Monday, October 27, 2014

Shammai Solicits Social Smiling

I saw a beautiful Vort this past week in a sefer Shaarei Ahron. He quotes Rav Dessler, who said in the name of his father, regarding the 15th Mishna of the first Perek of Avos. Shammai says:

והוי מקבל את כל האדם בסבר פנים יפות 

 One should greet every individual cheerfully.

Yet we don't Pasken like Bais Shammai, so why is this said over in his name?

The answer is that if it were Hillel who said it, people would say that it is only a Midas Chassidus, being that Hillel was always so patient with everyone and always went לפנים משורת הדין.

ולבן שנים מחלב אל תיקרי לבן שינים אלא לבן שנים פשטיה דקרא במאי כתיב כי אתא רב דימי אמר אמרה כנסת ישראל לפני הקב"ה רבונו של עולם רמוז בעיניך דבסים מחמרא ואחוי לי שיניך דבסים מחלבא מסייע ליה לר' יוחנן דאמר ר' יוחנן טוב המלבין שינים לחבירו יותר ממשקהו חלב שנאמר ולבן שנים מחלב אל תקרי לבן שינים אלא לבון שינים

The Gemara in Kesuvos 111B says that "teeth are preferred over milk". In other words, if you meet a person, he would rather that you greet him with a warm smile than present him with a cold cup of milk.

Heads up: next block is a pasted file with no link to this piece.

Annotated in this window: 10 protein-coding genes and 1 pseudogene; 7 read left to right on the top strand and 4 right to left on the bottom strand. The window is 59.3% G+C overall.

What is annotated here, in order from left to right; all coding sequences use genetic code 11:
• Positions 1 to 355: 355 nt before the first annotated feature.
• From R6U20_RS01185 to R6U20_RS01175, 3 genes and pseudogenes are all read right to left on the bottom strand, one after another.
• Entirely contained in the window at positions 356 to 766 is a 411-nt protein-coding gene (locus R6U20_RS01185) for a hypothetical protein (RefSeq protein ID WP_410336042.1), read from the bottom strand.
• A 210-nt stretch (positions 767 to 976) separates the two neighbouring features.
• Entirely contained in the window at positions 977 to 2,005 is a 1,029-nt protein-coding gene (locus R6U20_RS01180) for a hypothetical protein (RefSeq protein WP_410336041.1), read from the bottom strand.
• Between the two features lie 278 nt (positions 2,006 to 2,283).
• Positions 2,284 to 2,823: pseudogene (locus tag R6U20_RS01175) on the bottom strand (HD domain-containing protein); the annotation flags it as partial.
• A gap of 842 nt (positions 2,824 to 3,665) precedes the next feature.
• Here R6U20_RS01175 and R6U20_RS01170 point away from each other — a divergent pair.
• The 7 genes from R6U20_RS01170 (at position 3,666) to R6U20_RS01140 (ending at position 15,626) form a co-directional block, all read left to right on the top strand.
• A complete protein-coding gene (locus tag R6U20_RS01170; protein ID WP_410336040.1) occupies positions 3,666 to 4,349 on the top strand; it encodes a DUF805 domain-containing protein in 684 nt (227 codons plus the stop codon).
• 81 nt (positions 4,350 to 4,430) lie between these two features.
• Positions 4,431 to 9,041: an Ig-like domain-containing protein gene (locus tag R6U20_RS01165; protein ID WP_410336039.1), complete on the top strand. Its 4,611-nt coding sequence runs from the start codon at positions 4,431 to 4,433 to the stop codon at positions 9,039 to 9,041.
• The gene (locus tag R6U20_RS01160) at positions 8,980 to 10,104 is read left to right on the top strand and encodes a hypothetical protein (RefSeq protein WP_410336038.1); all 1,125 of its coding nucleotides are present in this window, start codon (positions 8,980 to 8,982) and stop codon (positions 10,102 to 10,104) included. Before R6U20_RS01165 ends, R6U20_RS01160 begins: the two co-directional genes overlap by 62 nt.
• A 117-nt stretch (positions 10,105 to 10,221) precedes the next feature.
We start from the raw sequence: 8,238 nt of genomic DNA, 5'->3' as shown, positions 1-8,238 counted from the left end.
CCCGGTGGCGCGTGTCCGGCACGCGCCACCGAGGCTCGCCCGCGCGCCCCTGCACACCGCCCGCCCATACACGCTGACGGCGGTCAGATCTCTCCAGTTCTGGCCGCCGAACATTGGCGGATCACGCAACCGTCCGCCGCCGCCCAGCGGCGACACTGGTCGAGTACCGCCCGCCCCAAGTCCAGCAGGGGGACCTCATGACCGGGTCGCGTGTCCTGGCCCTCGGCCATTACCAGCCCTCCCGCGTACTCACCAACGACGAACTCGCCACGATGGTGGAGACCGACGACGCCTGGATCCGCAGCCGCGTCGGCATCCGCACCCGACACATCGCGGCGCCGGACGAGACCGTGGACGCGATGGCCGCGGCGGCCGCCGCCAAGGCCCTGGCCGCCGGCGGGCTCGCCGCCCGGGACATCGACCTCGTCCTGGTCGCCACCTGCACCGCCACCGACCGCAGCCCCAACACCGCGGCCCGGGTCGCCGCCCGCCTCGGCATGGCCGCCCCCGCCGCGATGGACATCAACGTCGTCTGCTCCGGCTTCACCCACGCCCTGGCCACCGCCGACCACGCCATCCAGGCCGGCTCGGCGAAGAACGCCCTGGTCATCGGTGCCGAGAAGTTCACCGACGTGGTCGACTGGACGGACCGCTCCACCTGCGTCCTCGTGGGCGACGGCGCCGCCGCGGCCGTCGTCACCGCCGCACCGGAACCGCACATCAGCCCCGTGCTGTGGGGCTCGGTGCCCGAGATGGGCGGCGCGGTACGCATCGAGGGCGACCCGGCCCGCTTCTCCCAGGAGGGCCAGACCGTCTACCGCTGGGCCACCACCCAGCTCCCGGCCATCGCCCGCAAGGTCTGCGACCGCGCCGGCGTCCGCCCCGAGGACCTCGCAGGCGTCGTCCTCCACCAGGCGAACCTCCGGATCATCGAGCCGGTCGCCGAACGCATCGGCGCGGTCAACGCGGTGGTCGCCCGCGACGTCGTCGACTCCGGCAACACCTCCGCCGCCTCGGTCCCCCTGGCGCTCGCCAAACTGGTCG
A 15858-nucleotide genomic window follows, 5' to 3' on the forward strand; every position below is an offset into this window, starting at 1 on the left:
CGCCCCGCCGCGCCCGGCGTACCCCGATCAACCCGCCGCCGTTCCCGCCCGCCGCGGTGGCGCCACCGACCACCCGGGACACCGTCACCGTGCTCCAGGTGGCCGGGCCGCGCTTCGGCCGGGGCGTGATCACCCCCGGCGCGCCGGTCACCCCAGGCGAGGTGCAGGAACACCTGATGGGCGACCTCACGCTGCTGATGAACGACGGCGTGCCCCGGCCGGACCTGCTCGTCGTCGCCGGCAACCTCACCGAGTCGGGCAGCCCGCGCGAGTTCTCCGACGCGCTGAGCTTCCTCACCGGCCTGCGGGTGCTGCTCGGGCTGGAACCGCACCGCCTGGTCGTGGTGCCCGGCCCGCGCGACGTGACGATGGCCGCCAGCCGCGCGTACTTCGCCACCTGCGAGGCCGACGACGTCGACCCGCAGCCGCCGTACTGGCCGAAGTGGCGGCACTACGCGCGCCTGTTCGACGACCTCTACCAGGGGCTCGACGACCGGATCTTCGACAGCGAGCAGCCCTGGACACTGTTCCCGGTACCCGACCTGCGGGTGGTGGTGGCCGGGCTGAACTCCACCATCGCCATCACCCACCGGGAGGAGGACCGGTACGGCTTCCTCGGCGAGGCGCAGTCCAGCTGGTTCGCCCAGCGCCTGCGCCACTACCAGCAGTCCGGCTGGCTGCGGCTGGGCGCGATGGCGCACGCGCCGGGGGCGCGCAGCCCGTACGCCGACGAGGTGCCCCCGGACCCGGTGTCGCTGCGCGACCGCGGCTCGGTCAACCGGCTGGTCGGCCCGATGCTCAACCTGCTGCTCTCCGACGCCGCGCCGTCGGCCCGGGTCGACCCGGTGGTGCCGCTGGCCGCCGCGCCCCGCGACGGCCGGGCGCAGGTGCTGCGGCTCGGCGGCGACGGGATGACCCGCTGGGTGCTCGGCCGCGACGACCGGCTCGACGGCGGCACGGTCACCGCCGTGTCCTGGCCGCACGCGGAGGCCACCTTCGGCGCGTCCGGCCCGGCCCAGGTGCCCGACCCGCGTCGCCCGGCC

I've often wondered how one would be able to be Mekayem Shammai's dictum. Perhaps in the shtetlach and small towns of yesteryear one would be able to greet all passersby; but in our day and age, particularly Manhattan's pedestrian traffic, this becomes an impossibility.

Yet if we follow Shammai's words, all is clear. We need to keep a perpetual smile on our faces when we are seen in public. Everyone who passes us by will then have a lift in their day.

Monday, October 20, 2014

Bridge Bridges Boroughs Bicyclists

I've written several times about bicycling in Brooklyn. So this is welcome news that we will hopefully be able to pedal the 46 mile loop one day. I suppose it will take as much time to complete this project and it will take for one to build up resistance for a 50 mile ride. Start training now!

Sunday, October 5, 2014

Mega Mikvah Mayim Metaher Men

Being a Litvak, I nevertheless make an effort to attend the Mikvah twice yearly; Erev Rosh Hashanah and Erev Yom Kippur.

Lately I've been going to the second largest Mikvah in the world. The Atlantic Ocean.

The late September, early October coolness leaves the beaches free of Nekaivos, enabling me and the many other men who attend to enjoy a late season dip.

The waves are terrific, and if not for the shortage of time on these Erev Yom Tov days, I would enjoy a real swim.

Come join me next year, perhaps we can start a Jewish Polar Bear Club.

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